Intention – behavior gap as a predictor of applicant withdrawal from the job application process

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2016
Açıkgöz, Yalçın
The purpose of this study was to examine the predictors of withdrawal from a job application process. Based on the proposition that those who make an initial application to a job have intentions to pursue the opportunity, and later withdrawal indicates a failure to enact those intentions, this study utilized the concept of intention-behavior gap as its theoretical framework and its predictors as potential predictors of applicant withdrawal. Utilizing a large sample of applicants for a low-level military job (N = 5346), the results of this study revealed that change in perceptions of fit, information search intensity after initial application, applicant emotional stability and conscientiousness, and the amount of information and self-efficacy regarding selection procedures all had negative relationships with applicant withdrawal; whereas time interval after the application and perceived alternatives had positive relationships. Type of intentions (goal vs. implementation intentions) also predicted applicant withdrawal such that those who had formed implementation intentions were less likely to withdraw. The findings indicated that the concept of intention-behavior gap could be used to predict withdrawal. One implication of this finding is that although intentions are among the best predictors of behavior, this relationship is not perfect, indicating that a revision to the Theory of Planned Behavior may be necessary. Given the characteristics of the job examined in this study (a low level military position), future research on the subject should examine several jobs with varying levels within the same organization and in different organizations to ensure the generalizability of the findings.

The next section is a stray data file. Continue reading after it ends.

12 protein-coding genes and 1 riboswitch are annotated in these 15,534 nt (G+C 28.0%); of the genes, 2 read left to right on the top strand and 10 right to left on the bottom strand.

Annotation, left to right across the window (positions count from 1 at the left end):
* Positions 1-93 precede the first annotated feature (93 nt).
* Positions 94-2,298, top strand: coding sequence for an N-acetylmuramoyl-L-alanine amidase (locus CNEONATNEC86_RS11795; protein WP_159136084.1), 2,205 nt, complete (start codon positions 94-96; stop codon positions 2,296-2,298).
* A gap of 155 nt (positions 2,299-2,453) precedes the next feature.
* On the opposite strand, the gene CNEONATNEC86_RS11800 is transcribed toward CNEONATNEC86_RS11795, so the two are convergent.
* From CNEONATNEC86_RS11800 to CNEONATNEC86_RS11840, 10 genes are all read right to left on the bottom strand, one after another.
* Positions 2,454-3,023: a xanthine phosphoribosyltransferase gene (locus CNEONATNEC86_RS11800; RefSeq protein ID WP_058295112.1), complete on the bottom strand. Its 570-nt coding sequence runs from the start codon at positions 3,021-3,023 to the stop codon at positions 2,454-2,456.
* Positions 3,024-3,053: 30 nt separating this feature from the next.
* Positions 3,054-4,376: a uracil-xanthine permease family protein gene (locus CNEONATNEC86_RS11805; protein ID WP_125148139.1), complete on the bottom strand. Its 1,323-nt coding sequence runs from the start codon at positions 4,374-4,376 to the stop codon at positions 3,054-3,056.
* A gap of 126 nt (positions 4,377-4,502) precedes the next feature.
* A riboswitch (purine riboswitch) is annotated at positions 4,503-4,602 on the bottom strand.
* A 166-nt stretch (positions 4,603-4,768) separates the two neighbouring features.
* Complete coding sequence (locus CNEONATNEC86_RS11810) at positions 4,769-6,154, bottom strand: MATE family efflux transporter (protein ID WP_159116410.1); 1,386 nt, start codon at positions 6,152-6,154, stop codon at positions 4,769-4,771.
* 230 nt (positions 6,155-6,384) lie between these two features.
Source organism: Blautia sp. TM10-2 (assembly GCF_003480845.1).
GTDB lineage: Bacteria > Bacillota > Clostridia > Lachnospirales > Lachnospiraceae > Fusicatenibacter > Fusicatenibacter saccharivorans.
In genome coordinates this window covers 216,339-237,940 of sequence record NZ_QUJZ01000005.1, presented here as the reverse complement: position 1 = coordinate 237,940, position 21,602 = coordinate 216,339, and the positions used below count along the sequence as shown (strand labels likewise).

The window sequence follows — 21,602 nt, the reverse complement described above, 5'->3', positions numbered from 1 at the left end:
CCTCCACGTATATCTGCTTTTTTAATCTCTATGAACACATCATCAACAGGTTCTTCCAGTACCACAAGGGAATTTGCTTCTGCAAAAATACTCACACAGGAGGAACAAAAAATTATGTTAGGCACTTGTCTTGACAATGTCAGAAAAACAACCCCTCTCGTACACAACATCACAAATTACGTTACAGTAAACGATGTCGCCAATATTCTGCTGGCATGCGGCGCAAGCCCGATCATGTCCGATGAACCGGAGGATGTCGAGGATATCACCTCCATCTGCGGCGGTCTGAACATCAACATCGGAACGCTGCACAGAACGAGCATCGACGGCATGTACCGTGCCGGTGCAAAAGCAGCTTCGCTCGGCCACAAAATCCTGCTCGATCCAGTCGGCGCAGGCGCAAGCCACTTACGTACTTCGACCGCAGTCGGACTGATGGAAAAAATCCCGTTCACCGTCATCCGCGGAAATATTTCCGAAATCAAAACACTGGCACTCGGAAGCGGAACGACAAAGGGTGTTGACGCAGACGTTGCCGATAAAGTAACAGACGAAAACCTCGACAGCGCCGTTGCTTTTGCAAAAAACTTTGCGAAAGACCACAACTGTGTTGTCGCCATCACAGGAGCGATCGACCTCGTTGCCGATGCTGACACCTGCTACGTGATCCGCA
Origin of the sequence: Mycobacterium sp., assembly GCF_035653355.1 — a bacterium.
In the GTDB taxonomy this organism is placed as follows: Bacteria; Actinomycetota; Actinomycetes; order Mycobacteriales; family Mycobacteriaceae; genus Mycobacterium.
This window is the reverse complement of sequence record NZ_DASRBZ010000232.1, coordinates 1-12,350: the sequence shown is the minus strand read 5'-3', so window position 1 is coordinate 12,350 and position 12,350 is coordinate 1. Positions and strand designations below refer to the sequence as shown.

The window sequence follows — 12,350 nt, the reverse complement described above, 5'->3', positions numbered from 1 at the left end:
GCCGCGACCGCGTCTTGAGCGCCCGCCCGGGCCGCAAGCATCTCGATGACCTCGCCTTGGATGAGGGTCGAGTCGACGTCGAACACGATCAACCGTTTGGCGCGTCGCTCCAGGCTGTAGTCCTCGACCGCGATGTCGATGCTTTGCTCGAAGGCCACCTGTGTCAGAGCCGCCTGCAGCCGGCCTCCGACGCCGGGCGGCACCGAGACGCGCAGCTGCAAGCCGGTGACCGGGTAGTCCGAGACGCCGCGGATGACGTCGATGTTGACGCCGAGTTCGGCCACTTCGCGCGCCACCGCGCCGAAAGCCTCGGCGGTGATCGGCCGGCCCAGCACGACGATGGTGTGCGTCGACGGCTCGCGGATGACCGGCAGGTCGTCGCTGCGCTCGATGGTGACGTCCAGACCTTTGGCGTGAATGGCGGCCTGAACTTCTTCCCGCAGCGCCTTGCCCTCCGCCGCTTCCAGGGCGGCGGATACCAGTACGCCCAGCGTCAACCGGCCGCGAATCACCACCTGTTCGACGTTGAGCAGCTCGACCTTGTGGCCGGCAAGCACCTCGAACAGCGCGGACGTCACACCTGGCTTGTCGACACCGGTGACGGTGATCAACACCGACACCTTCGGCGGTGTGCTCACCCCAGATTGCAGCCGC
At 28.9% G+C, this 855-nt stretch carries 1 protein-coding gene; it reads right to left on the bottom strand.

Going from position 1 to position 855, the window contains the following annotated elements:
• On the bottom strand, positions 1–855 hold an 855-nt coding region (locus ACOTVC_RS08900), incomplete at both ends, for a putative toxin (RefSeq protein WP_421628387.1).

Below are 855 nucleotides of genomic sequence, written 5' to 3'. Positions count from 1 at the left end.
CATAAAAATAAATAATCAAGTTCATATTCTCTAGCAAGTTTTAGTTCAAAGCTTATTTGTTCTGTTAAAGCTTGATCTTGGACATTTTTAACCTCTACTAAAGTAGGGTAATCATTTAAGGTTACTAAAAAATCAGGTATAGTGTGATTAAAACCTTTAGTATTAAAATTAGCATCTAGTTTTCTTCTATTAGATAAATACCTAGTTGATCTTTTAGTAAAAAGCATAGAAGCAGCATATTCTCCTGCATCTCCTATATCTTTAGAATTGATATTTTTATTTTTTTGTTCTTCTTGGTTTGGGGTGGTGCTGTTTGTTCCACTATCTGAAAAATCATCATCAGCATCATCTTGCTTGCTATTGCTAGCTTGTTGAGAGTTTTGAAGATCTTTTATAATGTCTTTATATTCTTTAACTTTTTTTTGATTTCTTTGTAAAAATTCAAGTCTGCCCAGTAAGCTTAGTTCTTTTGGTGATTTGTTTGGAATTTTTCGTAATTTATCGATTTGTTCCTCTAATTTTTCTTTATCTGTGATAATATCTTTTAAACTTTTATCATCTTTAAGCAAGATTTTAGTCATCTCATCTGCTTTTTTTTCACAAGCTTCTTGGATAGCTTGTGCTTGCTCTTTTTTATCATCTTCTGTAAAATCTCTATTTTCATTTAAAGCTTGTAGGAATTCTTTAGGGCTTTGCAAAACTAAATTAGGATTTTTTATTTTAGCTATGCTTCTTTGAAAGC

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Citation Formats
Y. Açıkgöz, “Intention – behavior gap as a predictor of applicant withdrawal from the job application process,” Ph.D. - Doctoral Program, Middle East Technical University, 2016.